The overall outline of this document will begin with a biographical overview of Larsson. Significant articles by Larsson, such as ìHur jag börjande,"Musikvärlden,(1946) will be paraphrased or partly quoted. Other articles of biographical value, or published interviews, such as P.G. Alldahl, and others, îDen svenske tonsättarens situation," Nutida musik 14 (n2 1970/71), Bergendal, Göran. "Att flyga som Mozart," Röster i Radio-TV 35 (n.19 1968), Nordström, Sixten, "Lars-Erik Larsson," Konsertnytt (n1 1983/84), will be discussed as well. It must be understood that the translations of quotes by Larsson, as well as paraphrased sections of Larsson's own publication, have been translated as literally as possible. However, Larsson's choice of expressions are often cloaked with well refined dualistic meaning, analogies and/or humor. The author's attempt has been, when possible or appropriate within the translated context, to illustrate Larsson's wittiness by translations that are as comprehensible as possible. Still, the translations do not do full justice to Larsson's unique way of expressing himself.

 

Brief attention will be given to Sigurd Rascher, since it was to him that both this composition and other important concertos were dedicated at the time. Rascherís extraordinary technique made it possible for Larsson and his colleagues to challenge new ranges and ways of expression that other performers had not yet achieved control of. An actual analysis of Larsson's Concerto will follow. The discussion which follows the analysis places the piece in the context of the general development of the concerto genre from 1700 until the time of Larsson's composition.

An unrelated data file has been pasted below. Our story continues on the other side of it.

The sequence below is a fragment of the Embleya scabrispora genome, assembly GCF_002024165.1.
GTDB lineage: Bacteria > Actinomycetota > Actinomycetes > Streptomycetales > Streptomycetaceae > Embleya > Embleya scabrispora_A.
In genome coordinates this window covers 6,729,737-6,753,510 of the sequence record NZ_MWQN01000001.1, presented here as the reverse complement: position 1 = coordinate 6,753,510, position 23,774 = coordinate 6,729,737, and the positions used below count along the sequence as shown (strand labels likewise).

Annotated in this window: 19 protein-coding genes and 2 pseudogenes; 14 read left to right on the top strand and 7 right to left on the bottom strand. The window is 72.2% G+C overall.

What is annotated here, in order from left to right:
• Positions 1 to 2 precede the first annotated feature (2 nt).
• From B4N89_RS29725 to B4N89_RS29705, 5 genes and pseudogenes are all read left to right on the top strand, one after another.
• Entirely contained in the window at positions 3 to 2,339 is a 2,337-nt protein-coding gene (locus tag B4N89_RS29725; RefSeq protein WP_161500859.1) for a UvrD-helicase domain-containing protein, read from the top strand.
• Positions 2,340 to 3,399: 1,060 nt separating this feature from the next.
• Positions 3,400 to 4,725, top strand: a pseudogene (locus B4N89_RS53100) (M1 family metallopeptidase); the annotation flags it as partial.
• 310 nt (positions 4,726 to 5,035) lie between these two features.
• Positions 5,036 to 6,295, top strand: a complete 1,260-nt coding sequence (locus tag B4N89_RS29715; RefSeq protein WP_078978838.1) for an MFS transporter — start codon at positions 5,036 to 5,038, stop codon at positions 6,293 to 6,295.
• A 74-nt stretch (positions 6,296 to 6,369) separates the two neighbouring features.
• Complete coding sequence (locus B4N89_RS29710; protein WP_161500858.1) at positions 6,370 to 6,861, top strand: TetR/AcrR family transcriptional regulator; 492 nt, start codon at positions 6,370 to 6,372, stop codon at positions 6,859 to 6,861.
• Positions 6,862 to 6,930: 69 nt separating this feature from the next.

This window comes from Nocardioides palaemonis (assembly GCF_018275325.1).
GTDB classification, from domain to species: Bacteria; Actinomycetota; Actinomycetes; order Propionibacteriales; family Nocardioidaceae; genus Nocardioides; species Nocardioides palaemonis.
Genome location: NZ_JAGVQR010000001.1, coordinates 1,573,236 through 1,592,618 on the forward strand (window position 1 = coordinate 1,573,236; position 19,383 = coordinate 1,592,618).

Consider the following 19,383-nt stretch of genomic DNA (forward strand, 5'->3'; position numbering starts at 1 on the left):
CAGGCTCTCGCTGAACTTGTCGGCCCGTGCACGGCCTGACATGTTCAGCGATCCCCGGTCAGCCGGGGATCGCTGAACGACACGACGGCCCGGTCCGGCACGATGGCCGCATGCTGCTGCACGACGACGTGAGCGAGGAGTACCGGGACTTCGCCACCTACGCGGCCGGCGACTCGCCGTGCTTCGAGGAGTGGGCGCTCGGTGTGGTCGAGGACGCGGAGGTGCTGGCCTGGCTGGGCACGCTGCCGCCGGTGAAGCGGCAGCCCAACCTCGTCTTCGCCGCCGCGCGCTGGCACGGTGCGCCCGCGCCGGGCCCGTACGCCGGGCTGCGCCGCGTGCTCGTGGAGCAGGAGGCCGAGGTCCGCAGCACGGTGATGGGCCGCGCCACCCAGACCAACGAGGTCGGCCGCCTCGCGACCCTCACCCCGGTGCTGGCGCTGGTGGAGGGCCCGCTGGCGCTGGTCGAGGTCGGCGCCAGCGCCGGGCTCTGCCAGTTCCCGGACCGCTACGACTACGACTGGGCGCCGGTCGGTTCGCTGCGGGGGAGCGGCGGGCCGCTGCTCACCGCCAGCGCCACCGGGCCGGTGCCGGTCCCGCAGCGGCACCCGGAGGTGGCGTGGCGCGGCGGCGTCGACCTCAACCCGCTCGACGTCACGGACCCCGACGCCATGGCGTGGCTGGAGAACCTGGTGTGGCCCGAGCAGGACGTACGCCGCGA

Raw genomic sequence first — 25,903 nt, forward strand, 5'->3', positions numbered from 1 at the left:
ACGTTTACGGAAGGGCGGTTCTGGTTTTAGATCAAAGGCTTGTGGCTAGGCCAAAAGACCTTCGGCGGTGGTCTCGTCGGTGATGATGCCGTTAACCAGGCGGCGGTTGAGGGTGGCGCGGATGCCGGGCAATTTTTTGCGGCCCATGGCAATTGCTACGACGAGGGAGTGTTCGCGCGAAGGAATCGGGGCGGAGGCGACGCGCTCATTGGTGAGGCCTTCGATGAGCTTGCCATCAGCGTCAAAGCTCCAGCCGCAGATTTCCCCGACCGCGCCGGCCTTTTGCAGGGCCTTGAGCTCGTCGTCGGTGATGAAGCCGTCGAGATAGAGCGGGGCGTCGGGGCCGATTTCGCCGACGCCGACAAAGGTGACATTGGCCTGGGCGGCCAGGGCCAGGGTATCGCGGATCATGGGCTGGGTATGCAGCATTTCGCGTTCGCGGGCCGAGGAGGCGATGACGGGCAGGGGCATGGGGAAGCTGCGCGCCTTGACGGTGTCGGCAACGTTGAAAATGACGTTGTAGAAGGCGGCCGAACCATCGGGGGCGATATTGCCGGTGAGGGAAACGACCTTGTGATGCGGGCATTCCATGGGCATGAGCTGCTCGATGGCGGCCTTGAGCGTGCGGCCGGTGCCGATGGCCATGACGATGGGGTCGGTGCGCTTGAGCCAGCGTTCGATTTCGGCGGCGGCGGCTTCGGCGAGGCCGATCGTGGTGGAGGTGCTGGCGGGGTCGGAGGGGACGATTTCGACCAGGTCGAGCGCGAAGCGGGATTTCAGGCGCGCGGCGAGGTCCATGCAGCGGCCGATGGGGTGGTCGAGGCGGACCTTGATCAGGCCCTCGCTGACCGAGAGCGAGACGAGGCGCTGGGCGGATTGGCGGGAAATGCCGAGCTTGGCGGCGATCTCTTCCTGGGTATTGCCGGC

The chapter "Analysis of Op.14" serves to determine the overall concerto form in traditional terms, asserting that it is associated with the classic period and the Mozartian style of writing. It will not be, however, the intent of this chapter to address specific similarities to any of Mozart's compositions. Rather, the intent is to describe Larsson's compositional procedures and therein determine how this work has come into existence. The analysis will discuss the selection of pitches and the phrase structure as well as the various types of compositional techniques, such as functional harmony in contrast to non-functional harmony, dodecaphonic forms, and poly-tonality. In this way the analysis will distinguish the level of goal-directed motion within certain sections, and discuss how traditional cadential formulas create tension and relaxation. Further, it will discuss how those more or less tonal sections stand in relationship to sections with a weaker tonal center, and whether or not this piece evokes a sense of a specific tonality, or is a blend of a poly-tonal language. The overall intent is to determine in what ways this composition contains classical elements and which compositional features exemplify Larsson's personal tonal languages and style.

 

Since the form of Larssson's Saxophone concerto has strongly neo-classical features, it might be natural to discuss and compare it only with pieces and composers from that period. There is good reason to extend this discussion into covering, more or less, the entire history of the concerto genre. By so doing, it will be possible to discuss Larsson's style of compositional writing in the context of a similar scope of pieces and stylistic awareness with which Larsson was familiar and in which he was educated. It is, therefore, possible to find elements in Larsson's concerto that harken back to the very earliest examples of this genre. There are features as well that are generated from compositional techniques developed during the nineteenth century. The Larsson Saxophone Concerto's relation to the history of the concerto genre will be discussed under the chapter "Op.14 Emerging From the Past."